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Tourism Top

Tourism Top calls for a reset of destinations and the need for young talents

Tourism Top NL: reset of destinations and young talents are needed

The consequences of the corona crisis for the hospitality sector in particular are enormous. At the same time, we see that the crisis is also leading to new, innovative revenue models and surprising forms of cooperation. During this special virtual edition of the Tourism Top The Netherlands, experts discussed the theme of “inspiring and innovating in times of crisis” with various entrepreneurs and (international) experts.

State Secretary for Economic Affairs and Climate in The Netherlands Mona Keijzer, entrepreneur Gunay Uslu, Professor Jeroen Klijs, tourism expert Doug Lansky and many others gave their vision on how creativity and innovation can contribute to the sustainable recovery of The Netherlands as a destination that could be inspiring for other European countries as well.

The state of the destination

The discussion centred around topics such as: How are The Netherlands currently doing as a destination? What about tourism in this country, now that various measures apply because of COVID-19? In recent years, the Perspective 2030 of the National Board for Tourism and the sustainable development of the destination have been central. But how do we work on sustainable recovery right now and avoid falling into the same pitfalls as before?

Guest speaker Doug Lansky from Sweden thought that the focus on only more tourists will not help the sector in the post-Covid-19 era.

Companies need to think “out-of-the-box” and develop special concepts that provide a unique experience for which guests are willing to pay extra. In Lansky’s view, entrepreneurs should not be afraid of failure and simply try out new ideas.

Human capital: young professionals are needed in tourism

‘’If the Dutch go on holiday in the Netherlands en masse, there is a bright future ahead for the sector”, State Secretary Mona Keijzer stated. But according to her, entrepreneurs should also consider what they should change about their company if COVID-19 stays with us for a longer period of time. To this end, the Ministry of Economic Affairs and Climate Policy supports so-called field labs where experiments are being carried out with new revenue models within the 1.5 meter society.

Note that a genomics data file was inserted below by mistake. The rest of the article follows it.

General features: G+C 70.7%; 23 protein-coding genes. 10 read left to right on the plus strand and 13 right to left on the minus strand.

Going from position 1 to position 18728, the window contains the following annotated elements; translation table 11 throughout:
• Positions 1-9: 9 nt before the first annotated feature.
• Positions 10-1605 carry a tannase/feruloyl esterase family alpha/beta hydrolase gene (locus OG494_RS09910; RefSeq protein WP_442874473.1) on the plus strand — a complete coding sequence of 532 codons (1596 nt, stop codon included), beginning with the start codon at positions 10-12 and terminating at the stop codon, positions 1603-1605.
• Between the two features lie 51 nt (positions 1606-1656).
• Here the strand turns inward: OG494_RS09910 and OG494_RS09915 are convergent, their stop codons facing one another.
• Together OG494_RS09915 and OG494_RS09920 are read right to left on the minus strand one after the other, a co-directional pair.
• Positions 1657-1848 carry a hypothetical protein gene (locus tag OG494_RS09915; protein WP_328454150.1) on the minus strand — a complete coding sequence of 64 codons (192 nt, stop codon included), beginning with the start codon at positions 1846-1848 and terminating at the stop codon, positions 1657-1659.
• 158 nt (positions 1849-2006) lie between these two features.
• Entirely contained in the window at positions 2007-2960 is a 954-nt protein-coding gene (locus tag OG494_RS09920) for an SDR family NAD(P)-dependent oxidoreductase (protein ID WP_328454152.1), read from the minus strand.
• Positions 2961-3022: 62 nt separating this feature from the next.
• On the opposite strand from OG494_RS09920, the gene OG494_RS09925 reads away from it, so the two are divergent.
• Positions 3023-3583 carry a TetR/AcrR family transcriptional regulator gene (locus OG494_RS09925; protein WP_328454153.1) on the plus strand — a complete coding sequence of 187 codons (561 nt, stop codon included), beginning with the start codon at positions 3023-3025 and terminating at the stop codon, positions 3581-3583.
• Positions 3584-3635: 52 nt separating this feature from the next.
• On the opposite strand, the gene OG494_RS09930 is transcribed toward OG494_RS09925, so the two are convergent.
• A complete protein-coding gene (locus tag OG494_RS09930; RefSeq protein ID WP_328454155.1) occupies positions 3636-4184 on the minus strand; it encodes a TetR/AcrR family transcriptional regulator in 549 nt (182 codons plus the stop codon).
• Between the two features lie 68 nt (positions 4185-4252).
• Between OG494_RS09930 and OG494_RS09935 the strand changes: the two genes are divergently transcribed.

State Secretary Mona Keijzer sees that there is a great opportunity for the destination of the Netherlands, but she is concerned about the shortage of internships for students: “Otherwise we will have a shortage of professionals in the future who will need this sector very hard.”

This underlines the importance of the Next Tourism Generation project, that will establish a Blueprint Strategy for Sectoral Skills Development in Tourism to respond to the fast changing and increasing skills gaps in digital, green and social skills sets. To create transformative cooperation in five key tourism sub-sectors: hospitality, food and beverage operations, travel agencies and tour operators, visitor attractions and destination management to define a scalable mechanism and model for sustainable and digital curricula between the industry and education providers at a regional, national and European level.

The pandemic calls for a reset in tourism and education

In a poll among participants of the Tourism Top, it appeared that 81% of the participants want to use the coronacrisis for a reset of tourism. And that was a nice support for the Perspective 2030 policy of the State Secretary who, was already working on this before the corona crisis: “We must use this crisis to reset tourism by determining how many guests we want for each place and what type of guests we want to attract.” This states the importance of being more aware of the opportunities for sustainable/local hospitality, attracting specific target groups like Gen Z travelers, and to facilitate all of this, we must be aware of how to make progress in educating tourism online to young professionals.

Different times ask for different approaches.

Protecting nature, culture, and developing high quality products and experiences for locals and visitors are the biggest challenge for almost every tourism destination. Such ambition starts with educating the next generation and adapting as professionals.

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